Anoka’s Housing and Redevelopment Authority has extended the deadline to move a home more than 130 years old from its current location at 210 Monroe St.
The HRA purchased the vacant property back in August 2012, “with the intent to redevelop the lot and the surrounding area,” said Darin Berger, housing manager for the HRA.
After debating the future of the home, built in the 1880s and since divided into a four-plex of rental units, the HRA asked for proposals on relocating the house within the city.
The housing authority is willing to sell the house for $1, but is not willing to pay any costs associated with moving or rehabilitating the home.
At the July 31 deadline the HRA received four proposals from Erik and Amanda Skogquist, outlining different options for relocating the house to different lots within the city.
Along with asking for the house to be relocated within Anoka, the HRA is also requesting it be restored as a single-family home.
While the only request for proposals submitted were by the Skogquists, Berger said he met with six or eight different interested parties
On a 4-1 vote, the HRA agreed to extend the deadline to Sept. 1, giving the Skoquists time to work out a private deal to buy the lot at 314 Monroe St. where the house would be moved to. Commissioner Pat Walker was opposed.
This was the preferred option of the four given to the HRA. Other proposals included moving the home to a lot at 608 School St., but that lot had already been sold by the HRA. City-owned lots at 230 Madison St. and 1800 River St. were also considered, but both of those properties are being evaluated by the South Central Business District Strategic Plan Committee, said Berger.
There is currently no timeline on determining a future land use for those sites, he said, so those two locations are not viable.
The house on the preferred property at 314 Monroe St. has currently been deemed inhabitable by the city’s building official.
Commissioner Lynn Hopkins said extending the deadline would give the two private parties time to work out a deal on the land sale.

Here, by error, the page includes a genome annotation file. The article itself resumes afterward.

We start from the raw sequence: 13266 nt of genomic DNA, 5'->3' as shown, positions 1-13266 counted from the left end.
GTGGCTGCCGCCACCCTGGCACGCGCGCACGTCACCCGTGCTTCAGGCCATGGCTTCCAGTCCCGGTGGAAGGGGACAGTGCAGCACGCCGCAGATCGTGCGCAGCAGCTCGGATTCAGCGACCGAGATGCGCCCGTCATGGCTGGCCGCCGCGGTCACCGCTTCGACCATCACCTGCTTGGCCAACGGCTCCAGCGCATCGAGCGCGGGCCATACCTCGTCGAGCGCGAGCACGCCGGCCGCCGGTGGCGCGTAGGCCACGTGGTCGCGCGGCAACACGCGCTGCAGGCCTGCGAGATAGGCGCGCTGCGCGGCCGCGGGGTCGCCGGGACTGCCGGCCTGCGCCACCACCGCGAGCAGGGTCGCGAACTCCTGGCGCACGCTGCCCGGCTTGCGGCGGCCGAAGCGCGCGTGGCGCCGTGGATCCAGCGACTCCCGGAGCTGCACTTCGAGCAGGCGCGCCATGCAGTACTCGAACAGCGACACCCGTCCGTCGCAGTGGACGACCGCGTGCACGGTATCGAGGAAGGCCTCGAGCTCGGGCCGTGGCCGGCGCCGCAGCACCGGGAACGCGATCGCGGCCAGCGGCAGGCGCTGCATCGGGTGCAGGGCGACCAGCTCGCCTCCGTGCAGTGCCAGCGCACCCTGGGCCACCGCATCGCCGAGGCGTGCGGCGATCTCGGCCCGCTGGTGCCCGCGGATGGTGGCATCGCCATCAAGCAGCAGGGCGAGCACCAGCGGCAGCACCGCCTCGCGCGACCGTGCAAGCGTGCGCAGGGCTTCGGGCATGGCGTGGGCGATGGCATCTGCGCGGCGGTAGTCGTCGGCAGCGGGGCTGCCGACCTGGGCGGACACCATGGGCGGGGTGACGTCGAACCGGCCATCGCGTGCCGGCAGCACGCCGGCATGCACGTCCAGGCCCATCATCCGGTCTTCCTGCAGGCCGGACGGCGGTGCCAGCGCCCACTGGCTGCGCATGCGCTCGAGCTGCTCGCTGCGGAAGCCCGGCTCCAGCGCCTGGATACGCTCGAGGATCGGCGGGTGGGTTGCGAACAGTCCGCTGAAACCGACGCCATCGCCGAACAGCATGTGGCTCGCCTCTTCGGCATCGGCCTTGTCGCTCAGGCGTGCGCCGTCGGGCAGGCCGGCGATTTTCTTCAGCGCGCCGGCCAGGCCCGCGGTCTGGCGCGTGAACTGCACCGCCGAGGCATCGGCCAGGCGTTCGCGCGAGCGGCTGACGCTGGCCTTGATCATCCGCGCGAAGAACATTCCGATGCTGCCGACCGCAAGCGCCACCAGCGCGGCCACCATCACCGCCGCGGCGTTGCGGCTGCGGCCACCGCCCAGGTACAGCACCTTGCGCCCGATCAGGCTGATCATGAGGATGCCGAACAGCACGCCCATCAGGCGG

“Let them negotiate between the two of them what’s an agreeable price,” Hopkins said.
This process is part of the HRA’s diligence to preserve century old home, rather than tear it down.
“I hate moving deadlines,” said HRA Chairperson Carl Youngquist. “We started back in May with a deadline of July 31 but again I think the HRA is trying to prove to the world that we’re trying to do everything possible to get this project completed.
“If something can’t be done by Sept. 1 then I guess we’ve done everything possible and there’s no other alternative to get to the dirt – that’s what we bought.”
But Walker, voting against the extension, said he is disappointed in the HRA and the Heritage Preservation Commission, which he had hoped would form a task force to work on getting the house moved.
He also thinks to make the deal happen it will require help from the HRA beyond selling the house for $1.
Walker doesn’t think the situation is urgent and the Sept. 1 deadline would not be enough time for the Skogquists to work out a deal to buy the other lot.
“Given that we don’t have a plan of any sort, there is no urgency to remove the house except that some board members would rather look at an empty lot,” Walker said in an e-mail.
Mandy Moran Froemming is at